Contact the Author

KLong@decisionhealth.com

To comment on this article please go to editor@racmonitor.com

klong100

alert-powered-by-decision-health

 

 

 

 

 

 

 

Recovery auditors will be able to ask for up to 35 records every 45 days from providers that bill fewer than 27,200 claims, according to a RAC update from CMS.

The change, effective Aug. 22, is an increase for those providers that now are limited to 34 additional documentation requests or fewer because of the relatively small number of claims they bill.

Ralph-Wuebker100

With each new day the regulatory landscape for hospitals is becoming more stringent and complex as it relates to compliance with the rules and regulations promulgated by the Centers for Medicare & Medicaid Services (CMS). Most hospitals utilize multiple forms of compliance auditing, including the work performed by utilization review (UR) committees. The UR committee is charged with ensuring that each case is in compliance, being comprised of physicians, nurses, case management and administrative staff who are well versed in the ever-changing medical necessity compliance regulations.

One important tool used by these UR committees is the Program for Evaluating Payment Patterns Electronic Report (PEPPER). The PEPPER is intended to support a hospital's own auditing and monitoring activities, and it is utilized not only by the UR committee but also by case management, medical coding and billing, compliance, finance, and leadership teams.

Created in 2003, PEPPER in its current form includes an expanded list of areas at risk for improper Medicare payments. These targets reflect the latest denial data from Recovery Audit Contractor (RAC), Comprehensive Error Rate Testing (CERT) and Medicare Administrative Contractor (MAC) audits. The PEPPER is updated annually, and this year alone 18 new "targets" have been added, changing both the quantity and format of PEPPER data. All of these changes need to be understood fully in order to maximize their value.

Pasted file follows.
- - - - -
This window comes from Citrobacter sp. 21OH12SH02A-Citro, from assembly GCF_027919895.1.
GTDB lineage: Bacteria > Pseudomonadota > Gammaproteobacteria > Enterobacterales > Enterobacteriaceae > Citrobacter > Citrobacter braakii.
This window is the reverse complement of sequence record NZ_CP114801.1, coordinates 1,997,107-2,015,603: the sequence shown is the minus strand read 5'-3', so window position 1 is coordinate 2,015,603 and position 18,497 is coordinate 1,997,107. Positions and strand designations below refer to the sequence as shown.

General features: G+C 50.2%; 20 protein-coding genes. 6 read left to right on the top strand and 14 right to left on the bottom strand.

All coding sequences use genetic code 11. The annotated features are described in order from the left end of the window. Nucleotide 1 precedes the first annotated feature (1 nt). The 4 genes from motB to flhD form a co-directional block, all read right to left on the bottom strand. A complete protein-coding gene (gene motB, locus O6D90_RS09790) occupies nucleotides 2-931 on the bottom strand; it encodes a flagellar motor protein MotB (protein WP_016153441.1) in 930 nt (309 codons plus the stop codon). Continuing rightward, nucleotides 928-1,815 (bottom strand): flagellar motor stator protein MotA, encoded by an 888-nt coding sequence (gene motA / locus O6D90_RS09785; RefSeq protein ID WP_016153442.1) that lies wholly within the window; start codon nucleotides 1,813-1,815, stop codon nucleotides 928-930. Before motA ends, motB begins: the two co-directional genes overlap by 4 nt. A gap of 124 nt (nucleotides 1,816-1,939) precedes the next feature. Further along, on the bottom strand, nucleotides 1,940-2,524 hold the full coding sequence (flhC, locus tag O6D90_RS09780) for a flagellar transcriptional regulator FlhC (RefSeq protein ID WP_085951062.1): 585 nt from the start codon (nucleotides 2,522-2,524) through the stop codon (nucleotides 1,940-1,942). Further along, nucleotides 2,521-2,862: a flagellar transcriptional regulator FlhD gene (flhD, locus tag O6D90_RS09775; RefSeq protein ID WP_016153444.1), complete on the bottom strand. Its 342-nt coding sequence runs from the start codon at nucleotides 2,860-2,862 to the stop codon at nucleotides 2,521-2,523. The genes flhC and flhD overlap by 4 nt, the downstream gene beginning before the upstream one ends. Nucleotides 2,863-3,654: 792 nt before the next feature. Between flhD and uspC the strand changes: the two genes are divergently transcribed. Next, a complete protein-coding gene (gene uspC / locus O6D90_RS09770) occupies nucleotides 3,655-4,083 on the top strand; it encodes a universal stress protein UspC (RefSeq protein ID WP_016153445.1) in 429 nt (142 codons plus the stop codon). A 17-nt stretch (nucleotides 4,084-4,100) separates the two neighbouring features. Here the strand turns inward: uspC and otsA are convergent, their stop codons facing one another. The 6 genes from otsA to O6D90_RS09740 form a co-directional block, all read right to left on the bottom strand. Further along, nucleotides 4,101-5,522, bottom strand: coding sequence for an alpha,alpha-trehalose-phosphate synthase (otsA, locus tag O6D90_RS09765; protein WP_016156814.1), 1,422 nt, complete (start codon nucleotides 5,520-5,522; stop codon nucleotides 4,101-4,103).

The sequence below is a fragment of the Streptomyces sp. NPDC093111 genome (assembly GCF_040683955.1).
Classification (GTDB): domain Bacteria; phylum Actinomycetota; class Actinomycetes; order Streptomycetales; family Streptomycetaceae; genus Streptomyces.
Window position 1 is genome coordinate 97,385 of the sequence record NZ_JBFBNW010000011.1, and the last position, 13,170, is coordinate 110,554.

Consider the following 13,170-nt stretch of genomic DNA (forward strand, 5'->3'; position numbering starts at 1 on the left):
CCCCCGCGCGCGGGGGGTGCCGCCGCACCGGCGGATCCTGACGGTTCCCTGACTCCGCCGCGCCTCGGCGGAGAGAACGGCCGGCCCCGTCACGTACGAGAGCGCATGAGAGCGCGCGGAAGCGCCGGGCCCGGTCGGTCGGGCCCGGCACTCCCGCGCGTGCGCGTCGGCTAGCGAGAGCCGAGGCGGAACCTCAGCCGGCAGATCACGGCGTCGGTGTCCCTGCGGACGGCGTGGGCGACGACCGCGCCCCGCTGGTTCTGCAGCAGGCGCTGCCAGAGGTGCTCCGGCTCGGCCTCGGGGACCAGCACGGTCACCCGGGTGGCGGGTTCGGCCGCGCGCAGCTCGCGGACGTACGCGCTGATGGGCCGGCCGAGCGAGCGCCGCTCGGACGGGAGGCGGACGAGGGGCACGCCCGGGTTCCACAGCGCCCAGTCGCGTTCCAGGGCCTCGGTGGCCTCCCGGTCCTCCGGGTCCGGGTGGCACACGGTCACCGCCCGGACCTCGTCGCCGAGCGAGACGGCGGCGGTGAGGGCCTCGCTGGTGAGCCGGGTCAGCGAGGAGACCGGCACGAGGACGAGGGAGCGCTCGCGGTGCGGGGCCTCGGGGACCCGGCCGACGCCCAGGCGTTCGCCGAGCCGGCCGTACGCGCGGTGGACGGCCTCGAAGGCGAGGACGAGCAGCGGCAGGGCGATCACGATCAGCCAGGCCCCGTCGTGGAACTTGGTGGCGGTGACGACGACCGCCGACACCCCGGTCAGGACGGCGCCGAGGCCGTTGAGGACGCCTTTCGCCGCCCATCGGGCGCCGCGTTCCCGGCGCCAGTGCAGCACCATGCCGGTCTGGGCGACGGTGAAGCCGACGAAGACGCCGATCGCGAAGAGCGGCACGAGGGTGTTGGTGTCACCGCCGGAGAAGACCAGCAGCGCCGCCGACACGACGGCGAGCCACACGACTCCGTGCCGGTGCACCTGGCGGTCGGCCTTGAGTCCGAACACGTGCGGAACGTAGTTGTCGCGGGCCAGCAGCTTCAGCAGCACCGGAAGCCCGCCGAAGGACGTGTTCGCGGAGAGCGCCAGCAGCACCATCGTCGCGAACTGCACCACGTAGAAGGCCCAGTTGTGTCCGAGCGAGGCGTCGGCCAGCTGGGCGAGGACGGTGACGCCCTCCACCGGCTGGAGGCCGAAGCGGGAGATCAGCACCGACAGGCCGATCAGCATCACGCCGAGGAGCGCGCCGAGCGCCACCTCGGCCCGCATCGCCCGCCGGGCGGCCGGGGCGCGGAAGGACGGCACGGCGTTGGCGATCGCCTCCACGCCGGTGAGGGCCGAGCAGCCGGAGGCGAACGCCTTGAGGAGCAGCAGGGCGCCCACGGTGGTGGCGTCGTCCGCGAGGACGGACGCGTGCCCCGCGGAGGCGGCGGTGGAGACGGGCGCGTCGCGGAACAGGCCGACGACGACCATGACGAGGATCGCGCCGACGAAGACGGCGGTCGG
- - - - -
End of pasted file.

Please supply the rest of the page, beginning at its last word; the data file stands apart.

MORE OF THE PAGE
The PEPPER currently is distributed to short-term acute-care hospitals on a quarterly basis, being distributed annually to long-term acute-care hospitals, critical access hospitals and inpatient psychiatric hospitals. Later this year, the reports will be available to inpatient rehabilitation hospitals for the first time. It is crucial that these institutions all learn to analyze and utilize the PEPPER report data to support their ongoing compliance efforts.

To learn how to analyze this data, one first must understand what the report is indicating. The PEPPER report provides a rolling three-year analysis of paid Medicare inpatient claims. The statistics are formatted in a ranking system based on state information, MAC/FI jurisdiction and national claim patterns. This quarterly data allows for an analysis of trends and is available within four to six months following claim submission. Starting this year the PEPPER data reflects 17 MAC/FI jurisdictions, but further consolidation is expected as the MAC program is finalized.